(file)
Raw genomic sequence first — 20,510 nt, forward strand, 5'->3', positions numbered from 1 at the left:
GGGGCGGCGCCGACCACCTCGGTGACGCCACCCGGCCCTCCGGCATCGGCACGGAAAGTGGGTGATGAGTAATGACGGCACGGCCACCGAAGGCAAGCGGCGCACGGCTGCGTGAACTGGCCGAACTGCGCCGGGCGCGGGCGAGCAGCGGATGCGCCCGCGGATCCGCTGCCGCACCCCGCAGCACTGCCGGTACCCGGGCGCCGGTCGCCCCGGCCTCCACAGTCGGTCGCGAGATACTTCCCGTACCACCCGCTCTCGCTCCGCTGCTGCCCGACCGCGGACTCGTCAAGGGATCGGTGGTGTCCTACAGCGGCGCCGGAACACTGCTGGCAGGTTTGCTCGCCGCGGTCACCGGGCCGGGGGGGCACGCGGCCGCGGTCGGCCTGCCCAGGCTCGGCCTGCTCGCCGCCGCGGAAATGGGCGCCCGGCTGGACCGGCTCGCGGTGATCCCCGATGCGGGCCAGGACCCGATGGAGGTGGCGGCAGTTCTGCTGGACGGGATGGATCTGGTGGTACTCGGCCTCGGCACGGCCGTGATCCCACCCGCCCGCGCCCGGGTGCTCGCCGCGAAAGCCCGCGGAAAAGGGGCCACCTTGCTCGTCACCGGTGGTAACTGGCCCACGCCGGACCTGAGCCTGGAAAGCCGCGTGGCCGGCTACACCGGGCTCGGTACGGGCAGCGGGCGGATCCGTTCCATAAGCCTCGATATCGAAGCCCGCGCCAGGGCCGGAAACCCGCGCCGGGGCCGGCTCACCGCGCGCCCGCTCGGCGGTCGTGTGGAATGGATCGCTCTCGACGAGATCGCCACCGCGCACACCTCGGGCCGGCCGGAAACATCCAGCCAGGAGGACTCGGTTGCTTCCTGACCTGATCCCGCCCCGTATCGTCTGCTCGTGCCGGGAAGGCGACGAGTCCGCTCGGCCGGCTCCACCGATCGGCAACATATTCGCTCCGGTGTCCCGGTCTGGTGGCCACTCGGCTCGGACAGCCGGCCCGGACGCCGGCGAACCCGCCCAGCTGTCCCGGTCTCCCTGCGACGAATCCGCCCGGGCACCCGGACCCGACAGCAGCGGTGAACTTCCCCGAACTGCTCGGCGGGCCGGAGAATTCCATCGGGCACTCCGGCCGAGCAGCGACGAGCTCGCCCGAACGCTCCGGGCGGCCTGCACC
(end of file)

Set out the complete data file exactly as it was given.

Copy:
Raw genomic sequence first — 20,510 nt, forward strand, 5'->3', positions numbered from 1 at the left:
GGGGCGGCGCCGACCACCTCGGTGACGCCACCCGGCCCTCCGGCATCGGCACGGAAAGTGGGTGATGAGTAATGACGGCACGGCCACCGAAGGCAAGCGGCGCACGGCTGCGTGAACTGGCCGAACTGCGCCGGGCGCGGGCGAGCAGCGGATGCGCCCGCGGATCCGCTGCCGCACCCCGCAGCACTGCCGGTACCCGGGCGCCGGTCGCCCCGGCCTCCACAGTCGGTCGCGAGATACTTCCCGTACCACCCGCTCTCGCTCCGCTGCTGCCCGACCGCGGACTCGTCAAGGGATCGGTGGTGTCCTACAGCGGCGCCGGAACACTGCTGGCAGGTTTGCTCGCCGCGGTCACCGGGCCGGGGGGGCACGCGGCCGCGGTCGGCCTGCCCAGGCTCGGCCTGCTCGCCGCCGCGGAAATGGGCGCCCGGCTGGACCGGCTCGCGGTGATCCCCGATGCGGGCCAGGACCCGATGGAGGTGGCGGCAGTTCTGCTGGACGGGATGGATCTGGTGGTACTCGGCCTCGGCACGGCCGTGATCCCACCCGCCCGCGCCCGGGTGCTCGCCGCGAAAGCCCGCGGAAAAGGGGCCACCTTGCTCGTCACCGGTGGTAACTGGCCCACGCCGGACCTGAGCCTGGAAAGCCGCGTGGCCGGCTACACCGGGCTCGGTACGGGCAGCGGGCGGATCCGTTCCATAAGCCTCGATATCGAAGCCCGCGCCAGGGCCGGAAACCCGCGCCGGGGCCGGCTCACCGCGCGCCCGCTCGGCGGTCGTGTGGAATGGATCGCTCTCGACGAGATCGCCACCGCGCACACCTCGGGCCGGCCGGAAACATCCAGCCAGGAGGACTCGGTTGCTTCCTGACCTGATCCCGCCCCGTATCGTCTGCTCGTGCCGGGAAGGCGACGAGTCCGCTCGGCCGGCTCCACCGATCGGCAACATATTCGCTCCGGTGTCCCGGTCTGGTGGCCACTCGGCTCGGACAGCCGGCCCGGACGCCGGCGAACCCGCCCAGCTGTCCCGGTCTCCCTGCGACGAATCCGCCCGGGCACCCGGACCCGACAGCAGCGGTGAACTTCCCCGAACTGCTCGGCGGGCCGGAGAATTCCATCGGGCACTCCGGCCGAGCAGCGACGAGCTCGCCCGAACGCTCCGGGCGGCCTGCACC